Carolina. Correspondence concerning this article should be addressed to
Dr. Walter F. Przygocki, 1215 Parsons Trail, Denver, NC 28037.
In recent years, thousands of lay people have come forward as
administrators and teachers in the Church's schools and educational
programs. By accepting and developing the legacy of Catholic thought
and educational experience which they have inherited, they take
their place as full partners in the Church's mission of educating
the whole person and of transmitting the Good News of salvation in
Jesus Christ to successive generations of young Americans. Even if
they do not "teach religion," their service in a Catholic school or
educational program is part of the Church's unceasing endeavor to
lead all to profess the truth in love and grow to the full maturity
of Christ the head.
For a Catholic educator, the Church should not be looked upon
merely as an employer. The Church is the Body of Christ, carrying
on the mission of the Redeemer throughout history. It is our
privilege to share in that mission, to which we are called by the
grace of God and in which we are engaged together. (pp. 13-14)
The school can and must be a community of faith in which an
evangelizing and catechizing ministry is being fulfilled. The
Catholic school can and must be a truly pastoral setting in which
all of the participants--adults and students, Catholics and
non-Catholics--are comforted and challenged, enriched and
encouraged, refreshed and renewed, strengthened and supported.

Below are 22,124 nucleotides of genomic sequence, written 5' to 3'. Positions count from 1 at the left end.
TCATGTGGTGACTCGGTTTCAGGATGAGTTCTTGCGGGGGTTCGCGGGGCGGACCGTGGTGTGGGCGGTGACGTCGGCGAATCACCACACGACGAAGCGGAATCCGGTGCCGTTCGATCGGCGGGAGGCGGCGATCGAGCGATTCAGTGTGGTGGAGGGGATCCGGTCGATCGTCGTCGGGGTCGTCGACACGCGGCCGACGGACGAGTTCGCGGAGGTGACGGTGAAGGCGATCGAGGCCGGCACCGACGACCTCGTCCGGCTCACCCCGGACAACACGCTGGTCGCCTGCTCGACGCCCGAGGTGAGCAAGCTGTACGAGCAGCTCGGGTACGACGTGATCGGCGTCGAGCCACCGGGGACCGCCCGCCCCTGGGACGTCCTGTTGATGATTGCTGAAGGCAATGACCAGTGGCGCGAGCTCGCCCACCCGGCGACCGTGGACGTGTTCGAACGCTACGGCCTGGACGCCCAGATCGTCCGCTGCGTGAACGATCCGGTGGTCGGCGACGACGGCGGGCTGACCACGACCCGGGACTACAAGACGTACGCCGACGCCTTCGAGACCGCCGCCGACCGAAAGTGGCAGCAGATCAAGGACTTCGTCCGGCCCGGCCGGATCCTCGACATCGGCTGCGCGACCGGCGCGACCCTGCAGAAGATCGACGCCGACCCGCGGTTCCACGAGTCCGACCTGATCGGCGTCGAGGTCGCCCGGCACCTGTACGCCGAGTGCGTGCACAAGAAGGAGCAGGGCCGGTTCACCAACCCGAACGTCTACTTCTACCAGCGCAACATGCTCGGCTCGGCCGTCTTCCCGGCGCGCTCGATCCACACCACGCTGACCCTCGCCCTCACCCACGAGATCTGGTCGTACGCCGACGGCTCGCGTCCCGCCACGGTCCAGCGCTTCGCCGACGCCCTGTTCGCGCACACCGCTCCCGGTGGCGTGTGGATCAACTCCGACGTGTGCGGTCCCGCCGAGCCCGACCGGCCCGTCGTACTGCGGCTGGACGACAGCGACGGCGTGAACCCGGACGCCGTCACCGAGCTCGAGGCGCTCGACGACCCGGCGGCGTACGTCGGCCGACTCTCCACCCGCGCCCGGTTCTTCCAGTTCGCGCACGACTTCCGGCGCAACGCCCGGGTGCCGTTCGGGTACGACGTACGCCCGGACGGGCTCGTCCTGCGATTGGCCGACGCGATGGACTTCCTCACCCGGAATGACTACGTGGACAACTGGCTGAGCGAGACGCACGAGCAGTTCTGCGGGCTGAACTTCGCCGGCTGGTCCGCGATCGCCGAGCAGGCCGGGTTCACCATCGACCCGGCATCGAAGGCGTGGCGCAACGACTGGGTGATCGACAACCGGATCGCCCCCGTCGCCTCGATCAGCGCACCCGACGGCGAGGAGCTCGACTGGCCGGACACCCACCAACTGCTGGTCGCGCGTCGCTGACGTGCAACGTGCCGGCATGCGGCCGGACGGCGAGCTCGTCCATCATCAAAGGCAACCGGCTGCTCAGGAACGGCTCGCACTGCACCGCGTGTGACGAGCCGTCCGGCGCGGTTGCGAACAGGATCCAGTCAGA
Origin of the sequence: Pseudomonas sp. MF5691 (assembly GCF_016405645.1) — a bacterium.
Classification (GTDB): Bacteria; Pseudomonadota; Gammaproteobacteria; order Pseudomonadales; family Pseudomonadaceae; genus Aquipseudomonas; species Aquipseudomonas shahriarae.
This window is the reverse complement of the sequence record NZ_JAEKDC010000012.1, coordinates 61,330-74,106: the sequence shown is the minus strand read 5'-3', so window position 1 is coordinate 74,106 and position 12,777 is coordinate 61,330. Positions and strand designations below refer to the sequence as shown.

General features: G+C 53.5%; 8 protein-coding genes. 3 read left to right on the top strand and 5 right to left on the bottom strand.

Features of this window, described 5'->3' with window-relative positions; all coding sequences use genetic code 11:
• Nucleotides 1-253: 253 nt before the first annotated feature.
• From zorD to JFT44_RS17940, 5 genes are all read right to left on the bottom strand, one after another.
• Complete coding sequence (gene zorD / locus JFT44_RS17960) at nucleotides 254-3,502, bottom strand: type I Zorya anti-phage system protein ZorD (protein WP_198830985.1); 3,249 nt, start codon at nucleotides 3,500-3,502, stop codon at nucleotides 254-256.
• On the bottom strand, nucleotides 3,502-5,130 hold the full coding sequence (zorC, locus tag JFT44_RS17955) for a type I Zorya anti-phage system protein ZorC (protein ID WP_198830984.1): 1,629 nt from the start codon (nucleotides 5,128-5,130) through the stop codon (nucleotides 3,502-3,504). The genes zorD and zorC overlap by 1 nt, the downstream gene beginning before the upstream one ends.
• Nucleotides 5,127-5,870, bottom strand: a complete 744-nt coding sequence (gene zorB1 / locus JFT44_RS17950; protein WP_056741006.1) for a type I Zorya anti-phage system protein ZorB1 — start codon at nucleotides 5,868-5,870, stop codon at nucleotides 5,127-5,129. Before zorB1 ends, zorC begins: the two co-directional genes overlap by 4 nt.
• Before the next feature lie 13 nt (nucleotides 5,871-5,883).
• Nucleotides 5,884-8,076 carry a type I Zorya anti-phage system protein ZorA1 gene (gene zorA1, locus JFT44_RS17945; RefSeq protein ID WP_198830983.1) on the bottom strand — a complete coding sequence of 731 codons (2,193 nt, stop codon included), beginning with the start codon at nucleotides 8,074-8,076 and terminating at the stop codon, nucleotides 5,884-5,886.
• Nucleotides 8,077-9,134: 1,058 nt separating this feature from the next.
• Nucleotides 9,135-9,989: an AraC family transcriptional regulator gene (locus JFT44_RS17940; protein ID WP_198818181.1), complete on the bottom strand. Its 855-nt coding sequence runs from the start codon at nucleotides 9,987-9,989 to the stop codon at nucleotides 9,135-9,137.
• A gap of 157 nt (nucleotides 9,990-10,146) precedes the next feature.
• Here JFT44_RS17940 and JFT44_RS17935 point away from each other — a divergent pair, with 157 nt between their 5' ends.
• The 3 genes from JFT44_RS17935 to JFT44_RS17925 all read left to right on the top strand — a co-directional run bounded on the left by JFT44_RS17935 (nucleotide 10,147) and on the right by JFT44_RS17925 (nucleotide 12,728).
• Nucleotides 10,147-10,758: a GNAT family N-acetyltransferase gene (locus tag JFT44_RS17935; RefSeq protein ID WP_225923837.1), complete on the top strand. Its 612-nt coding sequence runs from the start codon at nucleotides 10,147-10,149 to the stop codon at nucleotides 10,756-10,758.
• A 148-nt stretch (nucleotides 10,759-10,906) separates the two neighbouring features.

We are in an age in which our nation seems to be adrift in waters
where the guiding lights of a sound moral code and values are
frequently obscured. Those natural and supernatural virtues on which
a healthy society are rooted are often poorly understood and poorly
practiced. Obedience to law, respect for the rights of others,
honesty in public and private life, reverence for the right to life
of the young and old, truthfulness, concern for the less fortunate
... how are young people to find their way in a world in which
people so frequently operate without regard for these and other
important values. (USCC, p. 375)
Catholic schoolteachers clearly make significant financial
sacrifices to teach in these schools. As the faculty moves toward a
fully lay corps of teachers, there is a range of implications of
these salary levels for sustaining high-quality personnel. Teacher
recruitment and retention may become significantly more difficult in
the face of large salary disparities. Most important, teacher
quality could be diminished as the most qualified and experienced
teachers are attracted to higher-paying jobs. (p. 77)